Péter Barta

Recently, the tax authority’s audit practices have changed appreciably. While until recently, tax audits were mostly launched as fully standalone procedures, today the tax authority (NAV) is increasingly initiating criminal proceedings alongside its tax audits. This is particularly the case in bogus-invoice deals affecting VAT, as well as in excise-duty and certain customs matters. But what’s behind this?

Tax affairs and criminal justice

According to the latest statistics, in 2020 NAV launched some 9,000 tax audits, in which it determined a total tax difference of HUF 213 billion and imposed HUF 221 billion in fines. That in itself would be a respectable number. However, alongside its almost 10,000 tax audits, the tax office initiated criminal proceedings on suspicion of tax fraud in 1,823 cases, uncovering fraudulent offences – essentially, a tax shortfall – amounting to HUF 75 billion. It’s clear that the tax difference determined during such criminal investigation procedures now accounts for considerable weight in the fight to “purify” the tax environment.

Why are parallel criminal proceedings launched?

The tax inspector has an obligation to report a suspicion of a criminal offence, which has long allowed NAV to launch criminal proceedings alongside the tax audit. However, while in the past this opportunity has always been somewhat of a hollow threat for NAV, in more recent years it has become a tool with some serious teeth. 

The reason for this is partly that NAV can use a much wider range of tools in criminal proceedings than it can in the case of a “plain vanilla” tax audit. Thus, for example, during the criminal investigation, the use of so-called covert means such as wiretapping, concealed surveillance or undercover detectives become possible. In such cases, the tax inspectors conducting the tax audit also have the right to use the evidence obtained from these covert methods in their own, administrative, procedure. The only condition for doing so is that the tax inspector must fully assure the taxpayer that the relevant procedural guarantees are in place (e.g. the taxpayer will have full knowledge of the evidence, will be able to comment on it, etc.).

A final but no less important consideration is that when criminal proceedings are launched, the inspection (audit) opportunities of the tax authority also expand. While the limitation period for tax debts is five years (which, due to the special method of calculating the tax limitation period, is in effect six years), the limitation period for tax fraud, as a criminal offence, can be up to ten years depending on the amount involved. However, if a criminal offence is found to have occurred, the limitation period under the tax laws is extended to the maximum sentence that can be imposed for the offence, and thus the tax authority is free to investigate a longer period retrospectively.

What’s changed in the way things happen?

The course of the inspection, too, is different in many respects if NAV initiates criminal proceedings alongside its tax audit. For a start, the investigation is not conducted by the tax auditors but by financial investigators, who can show up at the doorstep with a gun in their belts during the criminal proceedings.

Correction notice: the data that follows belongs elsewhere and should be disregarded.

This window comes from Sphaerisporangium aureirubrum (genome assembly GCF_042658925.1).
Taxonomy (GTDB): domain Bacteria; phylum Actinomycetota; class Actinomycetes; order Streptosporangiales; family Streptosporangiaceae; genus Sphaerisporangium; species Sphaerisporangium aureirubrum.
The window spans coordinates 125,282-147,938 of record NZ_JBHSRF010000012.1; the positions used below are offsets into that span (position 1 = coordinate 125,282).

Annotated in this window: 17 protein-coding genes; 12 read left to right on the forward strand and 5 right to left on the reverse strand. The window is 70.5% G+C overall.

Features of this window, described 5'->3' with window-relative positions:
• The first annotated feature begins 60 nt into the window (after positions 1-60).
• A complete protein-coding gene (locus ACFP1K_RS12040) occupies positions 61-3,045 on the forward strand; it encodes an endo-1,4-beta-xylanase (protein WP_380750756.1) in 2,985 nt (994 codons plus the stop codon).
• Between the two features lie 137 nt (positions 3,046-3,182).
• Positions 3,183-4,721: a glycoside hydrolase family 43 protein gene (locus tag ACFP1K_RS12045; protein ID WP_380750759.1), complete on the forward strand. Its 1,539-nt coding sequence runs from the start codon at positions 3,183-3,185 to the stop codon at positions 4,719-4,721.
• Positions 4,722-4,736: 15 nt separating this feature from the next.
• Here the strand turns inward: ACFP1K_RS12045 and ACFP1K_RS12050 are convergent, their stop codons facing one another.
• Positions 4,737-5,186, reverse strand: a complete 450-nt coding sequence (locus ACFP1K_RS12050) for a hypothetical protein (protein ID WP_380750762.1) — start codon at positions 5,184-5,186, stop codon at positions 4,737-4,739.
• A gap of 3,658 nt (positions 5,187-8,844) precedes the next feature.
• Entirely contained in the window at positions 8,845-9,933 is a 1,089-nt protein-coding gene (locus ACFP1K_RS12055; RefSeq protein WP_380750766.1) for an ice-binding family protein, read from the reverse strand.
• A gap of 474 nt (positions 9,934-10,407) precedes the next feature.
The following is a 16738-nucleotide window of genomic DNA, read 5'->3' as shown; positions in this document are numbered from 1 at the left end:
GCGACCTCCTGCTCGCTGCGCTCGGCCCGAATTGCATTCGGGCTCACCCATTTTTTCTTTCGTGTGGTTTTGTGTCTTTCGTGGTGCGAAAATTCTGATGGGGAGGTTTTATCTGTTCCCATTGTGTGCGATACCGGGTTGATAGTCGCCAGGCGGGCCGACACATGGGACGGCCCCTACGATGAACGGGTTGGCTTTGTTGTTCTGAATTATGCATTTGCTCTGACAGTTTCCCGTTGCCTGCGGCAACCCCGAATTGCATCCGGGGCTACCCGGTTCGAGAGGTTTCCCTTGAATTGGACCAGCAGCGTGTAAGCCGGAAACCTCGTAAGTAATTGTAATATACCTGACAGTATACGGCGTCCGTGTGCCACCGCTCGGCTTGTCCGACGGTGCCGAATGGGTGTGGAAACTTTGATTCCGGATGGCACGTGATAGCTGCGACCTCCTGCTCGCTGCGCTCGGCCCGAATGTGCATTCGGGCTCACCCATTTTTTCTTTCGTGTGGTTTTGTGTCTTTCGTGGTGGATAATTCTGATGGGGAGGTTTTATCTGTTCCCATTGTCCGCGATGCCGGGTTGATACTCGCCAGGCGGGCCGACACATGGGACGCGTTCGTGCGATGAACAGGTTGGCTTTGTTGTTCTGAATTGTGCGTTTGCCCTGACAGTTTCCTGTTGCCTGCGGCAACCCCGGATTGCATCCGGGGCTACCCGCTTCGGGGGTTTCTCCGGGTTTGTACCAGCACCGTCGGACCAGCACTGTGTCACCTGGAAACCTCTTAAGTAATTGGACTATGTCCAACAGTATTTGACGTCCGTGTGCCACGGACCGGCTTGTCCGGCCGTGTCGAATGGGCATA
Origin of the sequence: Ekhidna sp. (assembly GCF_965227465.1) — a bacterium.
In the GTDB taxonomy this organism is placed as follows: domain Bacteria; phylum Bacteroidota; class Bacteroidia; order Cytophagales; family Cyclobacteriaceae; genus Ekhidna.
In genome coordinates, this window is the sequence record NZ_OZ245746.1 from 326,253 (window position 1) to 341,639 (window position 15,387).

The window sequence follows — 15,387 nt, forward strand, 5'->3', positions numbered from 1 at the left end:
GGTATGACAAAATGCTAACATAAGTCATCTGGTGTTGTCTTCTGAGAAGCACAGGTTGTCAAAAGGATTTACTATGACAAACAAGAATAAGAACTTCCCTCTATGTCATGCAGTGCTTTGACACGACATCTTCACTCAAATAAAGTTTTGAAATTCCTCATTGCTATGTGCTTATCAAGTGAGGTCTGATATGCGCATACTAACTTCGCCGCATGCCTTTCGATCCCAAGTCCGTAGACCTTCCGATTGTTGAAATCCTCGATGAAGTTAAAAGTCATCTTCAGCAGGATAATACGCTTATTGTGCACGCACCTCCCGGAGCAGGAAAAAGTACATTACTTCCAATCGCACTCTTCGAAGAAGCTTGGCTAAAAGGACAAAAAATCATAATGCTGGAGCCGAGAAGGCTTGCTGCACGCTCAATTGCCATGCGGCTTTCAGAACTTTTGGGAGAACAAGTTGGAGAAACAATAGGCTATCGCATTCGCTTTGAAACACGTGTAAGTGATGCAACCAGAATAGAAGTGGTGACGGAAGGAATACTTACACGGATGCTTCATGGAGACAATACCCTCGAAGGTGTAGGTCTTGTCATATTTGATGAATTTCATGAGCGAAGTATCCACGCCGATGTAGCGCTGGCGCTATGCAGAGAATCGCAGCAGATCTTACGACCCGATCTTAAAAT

And in principle, NAV’s burden of proof in criminal proceedings is also different. While in the course of criminal proceedings one of the fundamental principles of criminal law, the presumption of innocence applies, the tax system does not recognise such a rule. In practice, however, this rarely means any actual difference. On the one hand, as is the case for the criminal authorities, in tax proceedings, it falls upon NAV to prove the facts. On the other hand, the presumption of innocence does not mean that the taxpayer can comfortably sit back and wait to see if NAV can prove the infringement. Although the accused company does have the option of remaining silent, from a tactical point of view it may be wise to make a statement at the start of the proceedings. Thus e.g. in a bogus-invoice case where someone has illegally pocketed the VAT at the end of the chain, it’s a good idea, if you’re the taxpayer under investigation, to distance yourself from the direct fraudsters from the outset – to emphasise that you don’t know them, that you’ve never had any direct business dealings with them, etc. 

Double or triple penalty?

Due to the parallel proceedings, it’s quite possible that the tax authority finds a tax shortfall against the business while the criminal court orders a confiscation of assets against the taxpayer through the deduction of the sum of the unlawful enrichment (i.e. the tax benefit to which the taxpayer was not entitled). Does it follow from this that the same penalty must be paid twice?

The tax shortfall only has to be paid once, even in parallel proceedings: the courts take each other’s decisions into account. However, this is not the case in all respects with regard to the related fines. In addition to the tax shortfall that must be made up, the tax laws allow for the imposition of a tax fine of 50% (and in exceptional cases, 200%). However, if criminal proceedings are also instituted, the criminal court may impose a fine of three times the tax shortfall on the company concerned. In addition, in the criminal proceedings, simultaneously with the imposition of sanctions on the company involved in the indictment, a monetary fine may also be imposed on the senior official of the company found guilty of the offence. Not to mention, of course, the fact that the same executive may even be sentenced to a term of imprisonment for the crime – a sanction that does not exist in the case of a simple tax audit.